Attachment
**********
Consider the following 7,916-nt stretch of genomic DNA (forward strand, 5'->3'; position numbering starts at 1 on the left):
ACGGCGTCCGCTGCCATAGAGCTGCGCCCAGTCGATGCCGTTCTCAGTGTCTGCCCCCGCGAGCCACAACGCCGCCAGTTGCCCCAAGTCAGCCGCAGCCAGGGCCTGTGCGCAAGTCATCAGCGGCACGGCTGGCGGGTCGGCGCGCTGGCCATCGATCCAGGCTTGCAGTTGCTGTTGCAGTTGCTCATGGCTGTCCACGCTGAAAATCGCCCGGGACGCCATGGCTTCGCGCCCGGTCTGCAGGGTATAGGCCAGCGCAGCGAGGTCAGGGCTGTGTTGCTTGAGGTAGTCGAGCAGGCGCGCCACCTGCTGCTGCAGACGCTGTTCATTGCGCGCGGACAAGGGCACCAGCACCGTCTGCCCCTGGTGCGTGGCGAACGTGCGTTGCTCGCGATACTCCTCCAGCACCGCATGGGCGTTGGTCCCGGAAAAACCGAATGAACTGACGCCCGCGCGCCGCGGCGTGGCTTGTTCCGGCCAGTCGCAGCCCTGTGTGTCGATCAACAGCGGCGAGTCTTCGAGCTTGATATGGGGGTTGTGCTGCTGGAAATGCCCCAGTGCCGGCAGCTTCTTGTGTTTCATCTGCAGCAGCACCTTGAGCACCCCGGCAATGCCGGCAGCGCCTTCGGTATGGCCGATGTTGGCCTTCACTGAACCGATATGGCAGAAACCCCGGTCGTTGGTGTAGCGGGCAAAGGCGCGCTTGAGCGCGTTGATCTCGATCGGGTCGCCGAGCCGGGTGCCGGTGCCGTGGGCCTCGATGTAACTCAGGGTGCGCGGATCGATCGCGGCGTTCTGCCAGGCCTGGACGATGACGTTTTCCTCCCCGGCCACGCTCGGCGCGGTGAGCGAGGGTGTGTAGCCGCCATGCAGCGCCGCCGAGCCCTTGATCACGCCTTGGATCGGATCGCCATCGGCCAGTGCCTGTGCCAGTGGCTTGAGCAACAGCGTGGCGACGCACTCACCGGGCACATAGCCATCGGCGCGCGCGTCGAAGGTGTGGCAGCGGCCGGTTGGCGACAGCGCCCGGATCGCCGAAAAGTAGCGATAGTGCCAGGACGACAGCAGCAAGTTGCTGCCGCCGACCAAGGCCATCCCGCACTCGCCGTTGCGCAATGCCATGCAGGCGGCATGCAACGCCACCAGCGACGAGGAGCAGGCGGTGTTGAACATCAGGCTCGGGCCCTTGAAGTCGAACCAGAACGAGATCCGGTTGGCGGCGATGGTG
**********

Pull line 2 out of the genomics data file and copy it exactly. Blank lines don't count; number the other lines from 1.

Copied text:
ACGGCGTCCGCTGCCATAGAGCTGCGCCCAGTCGATGCCGTTCTCAGTGTCTGCCCCCGCGAGCCACAACGCCGCCAGTTGCCCCAAGTCAGCCGCAGCCAGGGCCTGTGCGCAAGTCATCAGCGGCACGGCTGGCGGGTCGGCGCGCTGGCCATCGATCCAGGCTTGCAGTTGCTGTTGCAGTTGCTCATGGCTGTCCACGCTGAAAATCGCCCGGGACGCCATGGCTTCGCGCCCGGTCTGCAGGGTATAGGCCAGCGCAGCGAGGTCAGGGCTGTGTTGCTTGAGGTAGTCGAGCAGGCGCGCCACCTGCTGCTGCAGACGCTGTTCATTGCGCGCGGACAAGGGCACCAGCACCGTCTGCCCCTGGTGCGTGGCGAACGTGCGTTGCTCGCGATACTCCTCCAGCACCGCATGGGCGTTGGTCCCGGAAAAACCGAATGAACTGACGCCCGCGCGCCGCGGCGTGGCTTGTTCCGGCCAGTCGCAGCCCTGTGTGTCGATCAACAGCGGCGAGTCTTCGAGCTTGATATGGGGGTTGTGCTGCTGGAAATGCCCCAGTGCCGGCAGCTTCTTGTGTTTCATCTGCAGCAGCACCTTGAGCACCCCGGCAATGCCGGCAGCGCCTTCGGTATGGCCGATGTTGGCCTTCACTGAACCGATATGGCAGAAACCCCGGTCGTTGGTGTAGCGGGCAAAGGCGCGCTTGAGCGCGTTGATCTCGATCGGGTCGCCGAGCCGGGTGCCGGTGCCGTGGGCCTCGATGTAACTCAGGGTGCGCGGATCGATCGCGGCGTTCTGCCAGGCCTGGACGATGACGTTTTCCTCCCCGGCCACGCTCGGCGCGGTGAGCGAGGGTGTGTAGCCGCCATGCAGCGCCGCCGAGCCCTTGATCACGCCTTGGATCGGATCGCCATCGGCCAGTGCCTGTGCCAGTGGCTTGAGCAACAGCGTGGCGACGCACTCACCGGGCACATAGCCATCGGCGCGCGCGTCGAAGGTGTGGCAGCGGCCGGTTGGCGACAGCGCCCGGATCGCCGAAAAGTAGCGATAGTGCCAGGACGACAGCAGCAAGTTGCTGCCGCCGACCAAGGCCATCCCGCACTCGCCGTTGCGCAATGCCATGCAGGCGGCATGCAACGCCACCAGCGACGAGGAGCAGGCGGTGTTGAACATCAGGCTCGGGCCCTTGAAGTCGAACCAGAACGAGATCCGGTTGGCGGCGATGGTG